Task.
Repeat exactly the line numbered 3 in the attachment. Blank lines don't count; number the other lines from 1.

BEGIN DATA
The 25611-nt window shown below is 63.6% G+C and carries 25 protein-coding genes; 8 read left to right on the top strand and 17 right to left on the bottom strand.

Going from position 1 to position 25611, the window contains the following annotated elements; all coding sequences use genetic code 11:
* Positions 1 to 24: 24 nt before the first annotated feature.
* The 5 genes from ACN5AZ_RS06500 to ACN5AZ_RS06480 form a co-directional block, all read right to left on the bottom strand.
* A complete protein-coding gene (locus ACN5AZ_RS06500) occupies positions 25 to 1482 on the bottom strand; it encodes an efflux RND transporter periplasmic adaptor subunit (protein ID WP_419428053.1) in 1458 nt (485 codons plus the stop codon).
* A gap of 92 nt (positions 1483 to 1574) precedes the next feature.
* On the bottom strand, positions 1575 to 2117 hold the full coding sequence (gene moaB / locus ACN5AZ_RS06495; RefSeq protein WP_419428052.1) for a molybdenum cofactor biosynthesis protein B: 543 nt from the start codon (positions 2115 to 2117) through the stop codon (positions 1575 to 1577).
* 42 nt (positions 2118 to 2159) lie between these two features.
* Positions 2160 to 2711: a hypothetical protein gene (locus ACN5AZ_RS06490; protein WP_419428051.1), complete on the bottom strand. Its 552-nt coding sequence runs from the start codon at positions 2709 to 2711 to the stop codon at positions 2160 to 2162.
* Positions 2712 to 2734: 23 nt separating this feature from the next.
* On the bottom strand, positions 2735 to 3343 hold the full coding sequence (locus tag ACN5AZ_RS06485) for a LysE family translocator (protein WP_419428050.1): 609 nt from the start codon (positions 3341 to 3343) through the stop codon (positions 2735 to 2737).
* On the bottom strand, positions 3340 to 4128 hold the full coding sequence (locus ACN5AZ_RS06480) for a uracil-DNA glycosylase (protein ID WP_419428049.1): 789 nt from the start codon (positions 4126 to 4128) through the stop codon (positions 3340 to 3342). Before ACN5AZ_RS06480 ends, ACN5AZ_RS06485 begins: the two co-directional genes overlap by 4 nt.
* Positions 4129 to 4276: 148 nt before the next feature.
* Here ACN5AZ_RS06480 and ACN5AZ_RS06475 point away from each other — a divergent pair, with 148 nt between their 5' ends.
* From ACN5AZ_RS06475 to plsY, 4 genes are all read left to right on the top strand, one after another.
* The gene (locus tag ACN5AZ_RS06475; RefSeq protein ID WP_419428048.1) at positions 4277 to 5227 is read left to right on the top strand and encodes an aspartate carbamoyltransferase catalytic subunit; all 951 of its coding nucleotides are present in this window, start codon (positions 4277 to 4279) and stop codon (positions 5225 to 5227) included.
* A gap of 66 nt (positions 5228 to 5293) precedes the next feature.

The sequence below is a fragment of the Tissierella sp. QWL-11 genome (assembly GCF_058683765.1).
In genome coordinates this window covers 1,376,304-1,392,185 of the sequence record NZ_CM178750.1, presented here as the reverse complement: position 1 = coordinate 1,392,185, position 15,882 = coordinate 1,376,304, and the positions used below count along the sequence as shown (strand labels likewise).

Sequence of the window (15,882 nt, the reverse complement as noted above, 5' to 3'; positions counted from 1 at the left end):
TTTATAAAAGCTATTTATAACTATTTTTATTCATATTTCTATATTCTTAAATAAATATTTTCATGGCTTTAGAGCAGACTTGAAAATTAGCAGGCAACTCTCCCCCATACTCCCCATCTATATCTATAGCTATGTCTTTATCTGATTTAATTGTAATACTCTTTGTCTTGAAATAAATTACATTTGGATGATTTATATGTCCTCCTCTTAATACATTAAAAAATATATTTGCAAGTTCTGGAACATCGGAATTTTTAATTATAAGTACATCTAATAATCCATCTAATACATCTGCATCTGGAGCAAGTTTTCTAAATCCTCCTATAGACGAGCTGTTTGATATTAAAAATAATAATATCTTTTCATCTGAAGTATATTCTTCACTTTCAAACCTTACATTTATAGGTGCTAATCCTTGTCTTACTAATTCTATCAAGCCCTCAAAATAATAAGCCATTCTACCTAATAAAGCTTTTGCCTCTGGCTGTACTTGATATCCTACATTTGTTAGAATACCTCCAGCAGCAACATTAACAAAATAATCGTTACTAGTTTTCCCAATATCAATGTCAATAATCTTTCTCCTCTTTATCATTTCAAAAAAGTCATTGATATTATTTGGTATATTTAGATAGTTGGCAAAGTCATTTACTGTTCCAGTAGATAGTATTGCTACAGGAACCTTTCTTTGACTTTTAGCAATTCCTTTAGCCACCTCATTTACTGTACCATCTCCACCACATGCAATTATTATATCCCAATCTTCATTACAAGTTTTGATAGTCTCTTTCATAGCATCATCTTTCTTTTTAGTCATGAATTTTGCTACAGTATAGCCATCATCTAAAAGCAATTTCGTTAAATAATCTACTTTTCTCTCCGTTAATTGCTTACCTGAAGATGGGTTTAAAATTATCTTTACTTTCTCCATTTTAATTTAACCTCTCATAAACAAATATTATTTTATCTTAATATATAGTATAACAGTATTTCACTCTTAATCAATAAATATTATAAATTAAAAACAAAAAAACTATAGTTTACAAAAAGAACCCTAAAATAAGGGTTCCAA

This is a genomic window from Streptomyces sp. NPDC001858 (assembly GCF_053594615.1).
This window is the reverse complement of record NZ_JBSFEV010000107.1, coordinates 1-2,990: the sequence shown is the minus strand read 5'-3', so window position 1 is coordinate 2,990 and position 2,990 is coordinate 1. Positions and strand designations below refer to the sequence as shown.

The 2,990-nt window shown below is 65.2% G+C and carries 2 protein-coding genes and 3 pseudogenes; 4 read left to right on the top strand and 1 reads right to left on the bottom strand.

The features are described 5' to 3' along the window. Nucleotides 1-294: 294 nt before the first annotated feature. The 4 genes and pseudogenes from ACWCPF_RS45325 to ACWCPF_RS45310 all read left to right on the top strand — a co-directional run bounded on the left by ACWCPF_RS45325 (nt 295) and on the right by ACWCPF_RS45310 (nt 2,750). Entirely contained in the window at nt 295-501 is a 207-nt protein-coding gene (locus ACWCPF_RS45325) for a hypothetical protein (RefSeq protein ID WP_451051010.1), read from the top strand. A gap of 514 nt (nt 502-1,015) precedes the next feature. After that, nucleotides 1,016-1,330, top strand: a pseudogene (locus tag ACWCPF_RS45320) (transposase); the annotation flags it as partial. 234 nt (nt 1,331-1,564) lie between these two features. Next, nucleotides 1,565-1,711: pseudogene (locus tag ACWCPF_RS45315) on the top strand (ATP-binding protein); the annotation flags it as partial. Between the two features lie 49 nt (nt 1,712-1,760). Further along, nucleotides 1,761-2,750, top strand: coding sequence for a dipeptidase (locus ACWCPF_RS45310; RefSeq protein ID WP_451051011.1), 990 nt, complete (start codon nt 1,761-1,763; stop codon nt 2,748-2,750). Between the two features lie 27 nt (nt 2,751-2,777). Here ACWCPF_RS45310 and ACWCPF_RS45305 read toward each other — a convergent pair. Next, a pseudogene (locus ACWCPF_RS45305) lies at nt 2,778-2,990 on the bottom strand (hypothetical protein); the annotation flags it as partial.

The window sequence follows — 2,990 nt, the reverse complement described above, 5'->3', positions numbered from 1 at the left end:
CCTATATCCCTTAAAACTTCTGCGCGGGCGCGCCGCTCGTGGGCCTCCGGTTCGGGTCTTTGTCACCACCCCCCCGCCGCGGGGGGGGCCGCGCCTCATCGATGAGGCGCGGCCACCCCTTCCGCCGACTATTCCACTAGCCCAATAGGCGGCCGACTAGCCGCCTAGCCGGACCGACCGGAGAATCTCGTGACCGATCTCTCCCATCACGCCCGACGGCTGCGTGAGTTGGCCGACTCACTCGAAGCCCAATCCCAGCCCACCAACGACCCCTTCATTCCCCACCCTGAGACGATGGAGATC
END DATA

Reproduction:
* Positions 1 to 24: 24 nt before the first annotated feature.